Hello. This is Dr Miller, and this is Episode 1.4 of Assembly.
So today we're gonna learn about binary two's complement and Hexi Decimal
So, by near is what a computer uses in order to store numbers. And it uses ones and zeros,
and each bit represents a powers of power of two. So we have to to the 0 to 2 the one to do the two and so on and so forth until we get to to to the seven.
So to do the zero represents the number one. And then we basically doubles to go down the line. 1248 16 32 64 128.
And when we're converting, we basically add up all these numbers in order to get our decimal number.
So, for example, if we have the number 33 we're gonna go on down the line until we get to a number that is smaller than the current number that we have. So we have 33.
Well, I don't need 100 28. I don't need 64 but I do need a 32
and then we go ahead and subtract the two. So 33 minus 32 gives me one, and I can kind of shortcut and go down here toe one to say I do also need a one.
And so the number 33 would be 00100001
That would be its binary representation.
To convert from decimal, we take on binary number. We go ahead and write it down, and then we just right above it all of the powers of two.
And everywhere I have a one that means I want to include that.
And so I need a 128 plus 32 plus four plus one
by Adul those together I get 165. So the number 10100101 is 165 in decimal
So two's complement is what computers use in order to store both positive and negative numbers. And the top bit or most significant bit represents a sign.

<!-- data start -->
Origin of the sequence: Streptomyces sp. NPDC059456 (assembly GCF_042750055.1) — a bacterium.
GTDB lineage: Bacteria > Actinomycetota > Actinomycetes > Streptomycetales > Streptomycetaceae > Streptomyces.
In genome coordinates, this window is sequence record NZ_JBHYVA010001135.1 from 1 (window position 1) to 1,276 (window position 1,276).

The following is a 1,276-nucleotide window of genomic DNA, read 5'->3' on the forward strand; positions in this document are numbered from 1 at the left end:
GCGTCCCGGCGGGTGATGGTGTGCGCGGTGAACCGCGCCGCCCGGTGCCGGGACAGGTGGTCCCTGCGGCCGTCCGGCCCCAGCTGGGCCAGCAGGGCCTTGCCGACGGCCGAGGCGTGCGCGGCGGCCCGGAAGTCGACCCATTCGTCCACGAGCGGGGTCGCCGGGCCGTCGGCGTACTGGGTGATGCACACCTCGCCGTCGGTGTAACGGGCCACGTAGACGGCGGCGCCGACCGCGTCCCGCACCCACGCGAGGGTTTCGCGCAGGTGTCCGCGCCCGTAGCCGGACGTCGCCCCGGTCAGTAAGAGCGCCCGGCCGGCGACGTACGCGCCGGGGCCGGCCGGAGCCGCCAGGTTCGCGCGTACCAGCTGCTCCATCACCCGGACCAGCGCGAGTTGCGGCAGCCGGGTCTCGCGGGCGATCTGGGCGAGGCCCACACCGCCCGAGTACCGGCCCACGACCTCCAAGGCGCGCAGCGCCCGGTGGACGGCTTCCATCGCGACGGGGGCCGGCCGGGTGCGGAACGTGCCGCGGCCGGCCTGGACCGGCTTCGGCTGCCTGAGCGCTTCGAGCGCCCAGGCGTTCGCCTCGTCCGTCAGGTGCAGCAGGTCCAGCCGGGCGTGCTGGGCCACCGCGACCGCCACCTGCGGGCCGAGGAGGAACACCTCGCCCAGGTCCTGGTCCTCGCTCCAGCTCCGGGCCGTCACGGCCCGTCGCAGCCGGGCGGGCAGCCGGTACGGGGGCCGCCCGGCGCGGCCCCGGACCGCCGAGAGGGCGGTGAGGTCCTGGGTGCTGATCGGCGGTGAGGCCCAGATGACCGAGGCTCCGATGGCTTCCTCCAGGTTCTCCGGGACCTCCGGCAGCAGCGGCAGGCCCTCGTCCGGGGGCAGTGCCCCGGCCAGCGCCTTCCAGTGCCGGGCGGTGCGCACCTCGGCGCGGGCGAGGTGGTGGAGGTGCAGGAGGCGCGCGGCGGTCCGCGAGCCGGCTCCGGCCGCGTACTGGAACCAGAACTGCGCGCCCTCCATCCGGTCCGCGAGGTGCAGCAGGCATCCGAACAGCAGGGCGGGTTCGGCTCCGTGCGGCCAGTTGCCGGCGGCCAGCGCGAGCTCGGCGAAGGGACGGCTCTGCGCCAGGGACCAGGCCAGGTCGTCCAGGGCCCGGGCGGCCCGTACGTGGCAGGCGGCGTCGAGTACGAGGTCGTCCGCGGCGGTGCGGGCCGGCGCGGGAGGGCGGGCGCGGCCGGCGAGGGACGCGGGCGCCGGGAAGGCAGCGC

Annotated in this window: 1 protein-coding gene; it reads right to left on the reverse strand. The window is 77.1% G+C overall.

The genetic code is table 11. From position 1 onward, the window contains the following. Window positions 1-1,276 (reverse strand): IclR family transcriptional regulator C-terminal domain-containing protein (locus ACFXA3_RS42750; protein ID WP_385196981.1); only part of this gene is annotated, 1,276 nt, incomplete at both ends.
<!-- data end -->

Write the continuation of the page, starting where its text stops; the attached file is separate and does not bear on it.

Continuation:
So if we see a zero, that means that this is a positive number. If we see a one, that means that this is a negative number,
so we're gonna convert from decibel into two's complement. If the number is positive, we just convert it from decimal into binary like we did before.
If it's negative, we're going to convert our number two binary and then we're gonna flip all the bits. So every zero becomes one and everyone comes a zero,
and then we'll go ahead and add one to that. And that is the process to convert from decimal two two's Complement
to convert from two's complement to decimal.
So we have a binary number. If the most significant bit is a zero. We just converted to decimal, so it's a positive number. We just go ahead and convert it like we did before.
But if the most of name Gigabit is a one, we're going to convert it to binary.
Then we'll flip all the bits ever again. Every zero becomes the one everyone becomes zero,
and they were gonna add one,
and then we'll converted to decimal. But we got to make sure at the end that we add a negative sign to say that this number is a negative number.
So here's some binary addition, fax. So we got zero plus zero. We get zero, and I added a leading zero here.
One plus zero is 10 pose. One is one.
One plus one is two. But we're writing in and buying areas. We've got a zero
ones and we got one too. So we got 10
and then one plus one plus one is 11.
I mean that you can go and tell your kindergartner that one plus one plus one is 11 and see what they think.